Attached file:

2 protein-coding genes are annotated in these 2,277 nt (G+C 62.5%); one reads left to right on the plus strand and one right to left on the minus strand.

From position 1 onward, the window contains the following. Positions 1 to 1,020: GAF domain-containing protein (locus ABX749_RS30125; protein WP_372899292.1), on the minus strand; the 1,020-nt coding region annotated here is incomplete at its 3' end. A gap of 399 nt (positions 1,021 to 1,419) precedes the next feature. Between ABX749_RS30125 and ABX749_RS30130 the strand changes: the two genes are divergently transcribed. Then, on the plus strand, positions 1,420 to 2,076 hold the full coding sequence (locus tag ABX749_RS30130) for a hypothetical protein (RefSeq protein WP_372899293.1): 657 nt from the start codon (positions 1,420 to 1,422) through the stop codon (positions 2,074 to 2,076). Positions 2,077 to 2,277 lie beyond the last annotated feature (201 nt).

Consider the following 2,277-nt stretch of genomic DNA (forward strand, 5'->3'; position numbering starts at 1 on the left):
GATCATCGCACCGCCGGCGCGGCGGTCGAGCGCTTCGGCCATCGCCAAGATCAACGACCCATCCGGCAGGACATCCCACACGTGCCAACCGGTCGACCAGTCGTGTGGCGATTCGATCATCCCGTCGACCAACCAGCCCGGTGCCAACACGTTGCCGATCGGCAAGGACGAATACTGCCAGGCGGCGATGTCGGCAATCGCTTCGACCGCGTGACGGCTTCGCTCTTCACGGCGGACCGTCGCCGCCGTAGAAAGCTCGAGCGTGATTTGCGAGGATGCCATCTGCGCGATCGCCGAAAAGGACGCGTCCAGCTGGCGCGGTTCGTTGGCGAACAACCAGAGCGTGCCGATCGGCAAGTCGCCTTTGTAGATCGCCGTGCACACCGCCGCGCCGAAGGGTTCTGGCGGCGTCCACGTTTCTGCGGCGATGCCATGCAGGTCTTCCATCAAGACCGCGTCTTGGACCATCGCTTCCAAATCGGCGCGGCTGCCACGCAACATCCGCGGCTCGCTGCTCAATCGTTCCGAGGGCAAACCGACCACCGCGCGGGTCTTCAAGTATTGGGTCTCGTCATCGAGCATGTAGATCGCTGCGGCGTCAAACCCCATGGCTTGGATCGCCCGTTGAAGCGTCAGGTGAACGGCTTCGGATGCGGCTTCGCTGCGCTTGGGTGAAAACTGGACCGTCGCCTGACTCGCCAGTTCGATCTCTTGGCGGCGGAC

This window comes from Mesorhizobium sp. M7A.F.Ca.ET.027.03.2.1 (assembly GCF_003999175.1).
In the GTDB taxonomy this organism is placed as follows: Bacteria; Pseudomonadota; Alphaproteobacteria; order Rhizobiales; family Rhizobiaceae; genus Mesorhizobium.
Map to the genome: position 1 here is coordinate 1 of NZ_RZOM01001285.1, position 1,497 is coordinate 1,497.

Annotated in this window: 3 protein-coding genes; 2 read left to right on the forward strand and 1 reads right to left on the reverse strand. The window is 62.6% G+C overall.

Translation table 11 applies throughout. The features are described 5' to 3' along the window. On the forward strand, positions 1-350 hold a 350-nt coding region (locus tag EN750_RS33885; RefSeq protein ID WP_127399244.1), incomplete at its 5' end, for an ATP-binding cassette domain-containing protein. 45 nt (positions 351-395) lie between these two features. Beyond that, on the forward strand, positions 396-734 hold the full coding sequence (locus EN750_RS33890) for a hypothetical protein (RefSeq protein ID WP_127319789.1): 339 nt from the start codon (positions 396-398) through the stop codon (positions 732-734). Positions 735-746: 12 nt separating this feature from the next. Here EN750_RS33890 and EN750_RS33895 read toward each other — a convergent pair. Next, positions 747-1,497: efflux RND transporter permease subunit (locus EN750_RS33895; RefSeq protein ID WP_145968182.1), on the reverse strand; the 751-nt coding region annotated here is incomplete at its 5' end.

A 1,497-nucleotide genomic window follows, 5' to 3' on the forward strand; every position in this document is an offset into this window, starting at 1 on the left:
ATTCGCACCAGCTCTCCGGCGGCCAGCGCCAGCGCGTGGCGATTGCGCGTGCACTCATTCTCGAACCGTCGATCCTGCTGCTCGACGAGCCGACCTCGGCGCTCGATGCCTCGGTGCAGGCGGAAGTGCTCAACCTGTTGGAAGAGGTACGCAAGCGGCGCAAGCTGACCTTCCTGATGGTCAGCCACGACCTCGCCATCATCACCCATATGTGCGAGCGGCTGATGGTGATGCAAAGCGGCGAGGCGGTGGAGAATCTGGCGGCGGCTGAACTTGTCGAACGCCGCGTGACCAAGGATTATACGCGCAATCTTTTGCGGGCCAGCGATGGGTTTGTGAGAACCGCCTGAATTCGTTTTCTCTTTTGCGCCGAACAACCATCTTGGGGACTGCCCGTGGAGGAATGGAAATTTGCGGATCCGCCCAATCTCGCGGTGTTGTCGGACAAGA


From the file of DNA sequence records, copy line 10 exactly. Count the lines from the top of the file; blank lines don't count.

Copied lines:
A 1,497-nucleotide genomic window follows, 5' to 3' on the forward strand; every position in this document is an offset into this window, starting at 1 on the left: